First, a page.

You may not know it, but there is a large National Wildlife Refuge with miles of hiking trails in the metro area. In the 1940s, workers at Rocky Mountain Arsenal made chemical weapons including mustard gas, Lewisite, and chlorine gas. A section of the Arsenal was also used for the Rose Hill POW camp that held as many as 300 German prisoners. Now, the site is a wildlife refuge for more than 330 species of animals, including eagles, wild bison, deer, coyotes and bald eagles.
The Refuge has about seven miles of hiking trails. While the trails are on the prairie, hikers can see three different lakes.
Hikers must start at the Visitor’s Center (directions below). Stop inside, sign in and get a trail map. If you leave your driver’s license, you can check out a pair of binoculars for free.
At the southwest edge of the parking lot is a kiosk and the beginning of the Prairie Trail. Signs along the trail describe some of the plants in the area. We took the Prairie Trail to Lake Mary and around the lake’s western side. On the south side of the lake, the Prairie Trail takes hikers across the prairie. There’s a short stretch on a blacktop road, but then the trail winds through the prairie some more. As you walk, listen for birds, watch for deer and enjoy the views of downtown Denver, the foothills and the snowcapped peaks in the distance.
When you come to a four-way intersection, turn right and take the quarter mile side trail to Havana Ponds. After a couple of photos, we turned around the headed back. We took the Woodland Trail to 6th Avenue.
6th Avenue Trail may say trail in its name, but it’s actually a road. This is where we got our first glimpse of the deer who make the Arsenal their home. They may like this area because it’s close to Lake Ladora.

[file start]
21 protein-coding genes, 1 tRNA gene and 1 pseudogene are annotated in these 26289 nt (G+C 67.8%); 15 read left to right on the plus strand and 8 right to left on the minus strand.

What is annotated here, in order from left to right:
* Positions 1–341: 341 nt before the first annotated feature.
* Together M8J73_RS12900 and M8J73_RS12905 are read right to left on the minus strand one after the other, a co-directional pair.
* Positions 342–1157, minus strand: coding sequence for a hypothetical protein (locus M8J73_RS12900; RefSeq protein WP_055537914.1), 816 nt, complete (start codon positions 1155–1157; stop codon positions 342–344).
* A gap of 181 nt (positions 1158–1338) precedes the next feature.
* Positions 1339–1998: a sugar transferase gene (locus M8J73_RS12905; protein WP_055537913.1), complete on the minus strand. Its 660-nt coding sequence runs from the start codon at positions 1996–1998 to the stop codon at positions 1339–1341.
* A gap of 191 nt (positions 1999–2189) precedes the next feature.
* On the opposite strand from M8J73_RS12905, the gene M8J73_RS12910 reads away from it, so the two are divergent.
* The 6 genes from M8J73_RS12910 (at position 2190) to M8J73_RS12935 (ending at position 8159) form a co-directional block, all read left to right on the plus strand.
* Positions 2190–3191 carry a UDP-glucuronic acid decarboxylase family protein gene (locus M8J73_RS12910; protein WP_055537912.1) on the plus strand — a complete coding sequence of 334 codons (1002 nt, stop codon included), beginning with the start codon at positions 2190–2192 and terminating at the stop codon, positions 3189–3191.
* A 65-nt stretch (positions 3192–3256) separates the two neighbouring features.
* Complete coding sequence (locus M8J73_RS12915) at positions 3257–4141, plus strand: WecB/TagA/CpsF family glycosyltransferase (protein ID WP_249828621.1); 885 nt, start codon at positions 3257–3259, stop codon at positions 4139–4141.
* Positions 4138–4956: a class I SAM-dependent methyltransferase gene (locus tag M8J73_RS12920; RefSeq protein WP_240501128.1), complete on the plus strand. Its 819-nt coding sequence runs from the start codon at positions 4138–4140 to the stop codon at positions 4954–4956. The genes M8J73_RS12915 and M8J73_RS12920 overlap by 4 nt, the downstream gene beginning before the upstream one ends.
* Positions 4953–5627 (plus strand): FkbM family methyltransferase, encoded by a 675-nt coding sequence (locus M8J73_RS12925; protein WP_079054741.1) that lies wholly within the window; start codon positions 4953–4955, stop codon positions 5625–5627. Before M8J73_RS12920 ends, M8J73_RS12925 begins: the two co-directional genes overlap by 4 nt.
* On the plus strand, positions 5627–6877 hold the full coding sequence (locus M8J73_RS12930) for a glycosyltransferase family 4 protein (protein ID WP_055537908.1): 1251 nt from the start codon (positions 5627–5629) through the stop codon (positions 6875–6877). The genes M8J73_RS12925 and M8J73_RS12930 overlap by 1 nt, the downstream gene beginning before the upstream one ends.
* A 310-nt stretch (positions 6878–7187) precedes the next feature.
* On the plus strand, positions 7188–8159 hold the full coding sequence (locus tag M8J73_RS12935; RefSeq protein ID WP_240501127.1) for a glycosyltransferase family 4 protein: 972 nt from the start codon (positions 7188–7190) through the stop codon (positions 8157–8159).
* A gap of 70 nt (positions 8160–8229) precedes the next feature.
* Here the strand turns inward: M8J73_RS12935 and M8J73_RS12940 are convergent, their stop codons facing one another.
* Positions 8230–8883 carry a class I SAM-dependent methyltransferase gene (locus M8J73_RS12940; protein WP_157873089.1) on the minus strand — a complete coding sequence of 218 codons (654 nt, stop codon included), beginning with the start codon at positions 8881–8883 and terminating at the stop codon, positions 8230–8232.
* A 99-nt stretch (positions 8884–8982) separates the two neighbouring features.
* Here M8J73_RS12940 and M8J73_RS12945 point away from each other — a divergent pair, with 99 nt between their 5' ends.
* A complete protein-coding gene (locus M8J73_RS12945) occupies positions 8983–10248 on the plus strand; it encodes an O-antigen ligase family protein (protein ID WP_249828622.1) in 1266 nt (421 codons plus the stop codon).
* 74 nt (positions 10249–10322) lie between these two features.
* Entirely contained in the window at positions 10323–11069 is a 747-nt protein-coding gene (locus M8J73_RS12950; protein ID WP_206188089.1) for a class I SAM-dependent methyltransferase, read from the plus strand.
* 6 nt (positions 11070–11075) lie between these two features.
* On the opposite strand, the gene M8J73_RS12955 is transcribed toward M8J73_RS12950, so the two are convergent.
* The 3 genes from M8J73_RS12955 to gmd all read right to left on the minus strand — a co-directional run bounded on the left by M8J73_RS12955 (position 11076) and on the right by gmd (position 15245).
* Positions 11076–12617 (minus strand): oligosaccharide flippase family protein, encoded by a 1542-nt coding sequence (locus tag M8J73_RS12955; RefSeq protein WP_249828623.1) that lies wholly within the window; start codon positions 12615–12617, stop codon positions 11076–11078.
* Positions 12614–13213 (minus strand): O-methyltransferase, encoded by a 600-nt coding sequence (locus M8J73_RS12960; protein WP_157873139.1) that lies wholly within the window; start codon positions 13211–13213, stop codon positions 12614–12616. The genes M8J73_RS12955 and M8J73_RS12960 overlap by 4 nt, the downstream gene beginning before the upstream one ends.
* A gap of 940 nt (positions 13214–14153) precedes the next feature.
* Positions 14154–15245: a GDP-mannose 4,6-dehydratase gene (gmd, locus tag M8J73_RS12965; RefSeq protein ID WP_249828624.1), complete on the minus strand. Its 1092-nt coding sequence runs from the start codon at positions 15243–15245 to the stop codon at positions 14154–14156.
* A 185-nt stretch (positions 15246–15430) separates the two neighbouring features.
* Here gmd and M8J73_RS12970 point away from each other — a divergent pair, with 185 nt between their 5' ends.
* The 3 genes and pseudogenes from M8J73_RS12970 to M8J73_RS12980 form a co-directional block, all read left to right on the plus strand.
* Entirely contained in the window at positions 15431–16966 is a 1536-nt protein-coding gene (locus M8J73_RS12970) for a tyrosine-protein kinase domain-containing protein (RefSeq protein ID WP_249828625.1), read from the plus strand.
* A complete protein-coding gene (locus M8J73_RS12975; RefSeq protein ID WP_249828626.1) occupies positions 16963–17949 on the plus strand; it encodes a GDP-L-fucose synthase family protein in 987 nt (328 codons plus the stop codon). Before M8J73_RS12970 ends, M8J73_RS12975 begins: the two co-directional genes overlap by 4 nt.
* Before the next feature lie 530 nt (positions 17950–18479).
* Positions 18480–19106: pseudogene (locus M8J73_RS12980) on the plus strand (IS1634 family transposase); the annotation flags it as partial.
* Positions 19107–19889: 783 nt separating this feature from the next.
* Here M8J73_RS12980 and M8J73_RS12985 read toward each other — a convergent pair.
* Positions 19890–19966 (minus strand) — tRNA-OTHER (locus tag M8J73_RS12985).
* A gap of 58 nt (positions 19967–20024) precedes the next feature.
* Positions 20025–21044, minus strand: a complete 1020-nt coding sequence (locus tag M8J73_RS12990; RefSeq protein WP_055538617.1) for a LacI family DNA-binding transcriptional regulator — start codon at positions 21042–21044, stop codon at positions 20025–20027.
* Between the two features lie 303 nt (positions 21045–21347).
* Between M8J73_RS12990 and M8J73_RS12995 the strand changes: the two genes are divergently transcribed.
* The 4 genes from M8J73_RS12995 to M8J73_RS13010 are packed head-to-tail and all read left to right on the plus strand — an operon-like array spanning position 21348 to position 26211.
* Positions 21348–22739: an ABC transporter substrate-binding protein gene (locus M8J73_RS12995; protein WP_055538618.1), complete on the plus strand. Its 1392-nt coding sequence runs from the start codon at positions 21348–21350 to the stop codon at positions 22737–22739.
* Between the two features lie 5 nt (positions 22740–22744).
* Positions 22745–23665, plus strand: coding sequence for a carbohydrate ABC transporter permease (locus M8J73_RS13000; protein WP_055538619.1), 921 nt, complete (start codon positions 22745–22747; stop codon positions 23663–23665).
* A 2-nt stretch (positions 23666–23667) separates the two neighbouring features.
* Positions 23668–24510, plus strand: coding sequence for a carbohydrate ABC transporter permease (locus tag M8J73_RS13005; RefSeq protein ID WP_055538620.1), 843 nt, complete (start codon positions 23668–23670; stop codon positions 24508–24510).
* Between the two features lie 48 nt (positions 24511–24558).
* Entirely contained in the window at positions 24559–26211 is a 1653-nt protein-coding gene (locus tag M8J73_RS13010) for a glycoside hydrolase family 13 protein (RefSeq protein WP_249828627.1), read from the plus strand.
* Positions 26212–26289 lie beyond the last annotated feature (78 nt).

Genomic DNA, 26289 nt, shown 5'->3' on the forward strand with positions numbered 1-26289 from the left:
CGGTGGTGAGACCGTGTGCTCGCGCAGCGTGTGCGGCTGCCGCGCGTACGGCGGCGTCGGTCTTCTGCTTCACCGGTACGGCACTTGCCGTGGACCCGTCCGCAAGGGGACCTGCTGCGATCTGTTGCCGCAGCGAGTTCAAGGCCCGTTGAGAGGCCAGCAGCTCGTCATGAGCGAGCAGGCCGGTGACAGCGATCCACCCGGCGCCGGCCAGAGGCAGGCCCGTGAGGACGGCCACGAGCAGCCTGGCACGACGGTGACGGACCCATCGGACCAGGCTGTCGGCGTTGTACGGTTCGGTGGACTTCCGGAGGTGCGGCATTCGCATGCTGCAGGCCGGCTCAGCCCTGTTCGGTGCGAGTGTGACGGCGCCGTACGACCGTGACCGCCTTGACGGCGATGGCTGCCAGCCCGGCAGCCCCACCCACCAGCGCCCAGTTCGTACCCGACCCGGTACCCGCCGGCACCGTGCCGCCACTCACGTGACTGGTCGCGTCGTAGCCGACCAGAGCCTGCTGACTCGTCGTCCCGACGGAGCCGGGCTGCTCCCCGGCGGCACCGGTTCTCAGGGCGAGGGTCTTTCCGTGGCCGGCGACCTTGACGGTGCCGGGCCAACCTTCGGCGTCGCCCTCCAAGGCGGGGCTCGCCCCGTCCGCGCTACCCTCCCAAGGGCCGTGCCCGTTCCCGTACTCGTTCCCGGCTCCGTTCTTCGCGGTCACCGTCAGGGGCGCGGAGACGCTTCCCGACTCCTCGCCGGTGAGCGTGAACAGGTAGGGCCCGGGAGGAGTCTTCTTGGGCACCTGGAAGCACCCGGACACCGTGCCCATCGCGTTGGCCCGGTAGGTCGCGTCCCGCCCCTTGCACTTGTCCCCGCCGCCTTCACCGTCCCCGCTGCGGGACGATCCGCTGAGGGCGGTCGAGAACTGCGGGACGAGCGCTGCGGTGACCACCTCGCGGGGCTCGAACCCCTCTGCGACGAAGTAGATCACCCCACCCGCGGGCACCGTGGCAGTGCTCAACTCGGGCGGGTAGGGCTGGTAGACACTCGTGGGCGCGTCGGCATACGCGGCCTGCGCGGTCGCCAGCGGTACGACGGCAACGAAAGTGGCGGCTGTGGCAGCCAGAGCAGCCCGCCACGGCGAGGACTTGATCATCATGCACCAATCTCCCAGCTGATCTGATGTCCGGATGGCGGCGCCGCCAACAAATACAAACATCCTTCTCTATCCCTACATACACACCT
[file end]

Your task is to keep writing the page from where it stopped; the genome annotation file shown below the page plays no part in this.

To walk around Lake Ladora, take the 6th Avenue Trail to the D St. Trail to the Ladora Trail. While the hiking map shows the trail as being next to Lower Derby Lake, there’s a large embankment around the lake, so you will not see the lake unless you take a bus tour. That’s important because most of the eagle’s nests are at Lower Derby Lake.
The Ladora Trail brought us closer to the deer we saw from the 6th Avenue Trail. We also saw lots of geese overhead. The Lake Ladora Trail winds back to Lake Mary and the Visitor’s Center.
To see more of the Arsenal including the trees where the eagle’s nest and the enclosure where the bison live, you might want to take a self-guided car tour. More info on activities here.
Details: The hike to Lake Mary, to Havana Ponds and looping back around Lake Ladora was about 4.6 miles with minimal elevation gain.
Directions: From I-70, exit Havana and drive north to the entrance gate on 56th Avenue. From the entrance gate, it is 1.6 miles on Havana to the Visitor’s Center.